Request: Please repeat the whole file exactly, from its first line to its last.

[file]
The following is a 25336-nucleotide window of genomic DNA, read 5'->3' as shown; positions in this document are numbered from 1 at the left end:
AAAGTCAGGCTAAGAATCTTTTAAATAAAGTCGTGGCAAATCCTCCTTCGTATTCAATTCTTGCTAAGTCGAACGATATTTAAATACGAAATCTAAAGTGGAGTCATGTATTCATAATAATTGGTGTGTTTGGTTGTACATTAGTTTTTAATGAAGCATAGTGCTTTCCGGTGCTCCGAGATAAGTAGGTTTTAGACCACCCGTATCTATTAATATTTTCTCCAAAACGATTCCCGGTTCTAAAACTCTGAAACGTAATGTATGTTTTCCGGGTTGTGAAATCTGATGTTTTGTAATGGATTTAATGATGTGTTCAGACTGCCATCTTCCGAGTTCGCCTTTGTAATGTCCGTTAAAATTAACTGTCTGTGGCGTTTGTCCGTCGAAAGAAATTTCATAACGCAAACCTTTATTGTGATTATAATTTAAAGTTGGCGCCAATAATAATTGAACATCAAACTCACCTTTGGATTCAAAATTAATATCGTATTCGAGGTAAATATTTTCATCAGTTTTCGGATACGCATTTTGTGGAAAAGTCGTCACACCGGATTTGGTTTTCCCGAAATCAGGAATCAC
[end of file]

The following is a 25336-nucleotide window of genomic DNA, read 5'->3' as shown; positions in this document are numbered from 1 at the left end:
AAAGTCAGGCTAAGAATCTTTTAAATAAAGTCGTGGCAAATCCTCCTTCGTATTCAATTCTTGCTAAGTCGAACGATATTTAAATACGAAATCTAAAGTGGAGTCATGTATTCATAATAATTGGTGTGTTTGGTTGTACATTAGTTTTTAATGAAGCATAGTGCTTTCCGGTGCTCCGAGATAAGTAGGTTTTAGACCACCCGTATCTATTAATATTTTCTCCAAAACGATTCCCGGTTCTAAAACTCTGAAACGTAATGTATGTTTTCCGGGTTGTGAAATCTGATGTTTTGTAATGGATTTAATGATGTGTTCAGACTGCCATCTTCCGAGTTCGCCTTTGTAATGTCCGTTAAAATTAACTGTCTGTGGCGTTTGTCCGTCGAAAGAAATTTCATAACGCAAACCTTTATTGTGATTATAATTTAAAGTTGGCGCCAATAATAATTGAACATCAAACTCACCTTTGGATTCAAAATTAATATCGTATTCGAGGTAAATATTTTCATCAGTTTTCGGATACGCATTTTGTGGAAAAGTCGTCACACCGGATTTGGTTTTCCCGAAATCAGGAATCAC